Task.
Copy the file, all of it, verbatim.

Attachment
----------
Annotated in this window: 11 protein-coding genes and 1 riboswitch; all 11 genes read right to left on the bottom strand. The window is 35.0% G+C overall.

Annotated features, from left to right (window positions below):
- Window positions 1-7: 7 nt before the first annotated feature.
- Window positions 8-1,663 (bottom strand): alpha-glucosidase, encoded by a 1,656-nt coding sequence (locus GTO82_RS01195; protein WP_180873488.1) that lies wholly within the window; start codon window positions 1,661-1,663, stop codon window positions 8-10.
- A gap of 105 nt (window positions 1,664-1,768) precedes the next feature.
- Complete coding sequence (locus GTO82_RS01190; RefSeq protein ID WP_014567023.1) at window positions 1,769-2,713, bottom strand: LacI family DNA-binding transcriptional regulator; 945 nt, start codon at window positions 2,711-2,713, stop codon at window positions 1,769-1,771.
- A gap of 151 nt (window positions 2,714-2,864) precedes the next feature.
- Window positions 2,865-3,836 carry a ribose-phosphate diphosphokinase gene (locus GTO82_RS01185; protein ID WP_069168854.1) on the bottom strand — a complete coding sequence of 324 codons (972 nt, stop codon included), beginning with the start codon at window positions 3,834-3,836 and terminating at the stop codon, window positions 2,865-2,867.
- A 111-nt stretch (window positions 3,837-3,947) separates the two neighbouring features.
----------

Annotated in this window: 11 protein-coding genes and 1 riboswitch; all 11 genes read right to left on the bottom strand. The window is 35.0% G+C overall.

Annotated features, from left to right (window positions below):
- Window positions 1-7: 7 nt before the first annotated feature.
- Window positions 8-1,663 (bottom strand): alpha-glucosidase, encoded by a 1,656-nt coding sequence (locus GTO82_RS01195; protein WP_180873488.1) that lies wholly within the window; start codon window positions 1,661-1,663, stop codon window positions 8-10.
- A gap of 105 nt (window positions 1,664-1,768) precedes the next feature.
- Complete coding sequence (locus GTO82_RS01190; RefSeq protein ID WP_014567023.1) at window positions 1,769-2,713, bottom strand: LacI family DNA-binding transcriptional regulator; 945 nt, start codon at window positions 2,711-2,713, stop codon at window positions 1,769-1,771.
- A gap of 151 nt (window positions 2,714-2,864) precedes the next feature.
- Window positions 2,865-3,836 carry a ribose-phosphate diphosphokinase gene (locus GTO82_RS01185; protein ID WP_069168854.1) on the bottom strand — a complete coding sequence of 324 codons (972 nt, stop codon included), beginning with the start codon at window positions 3,834-3,836 and terminating at the stop codon, window positions 2,865-2,867.
- A 111-nt stretch (window positions 3,837-3,947) separates the two neighbouring features.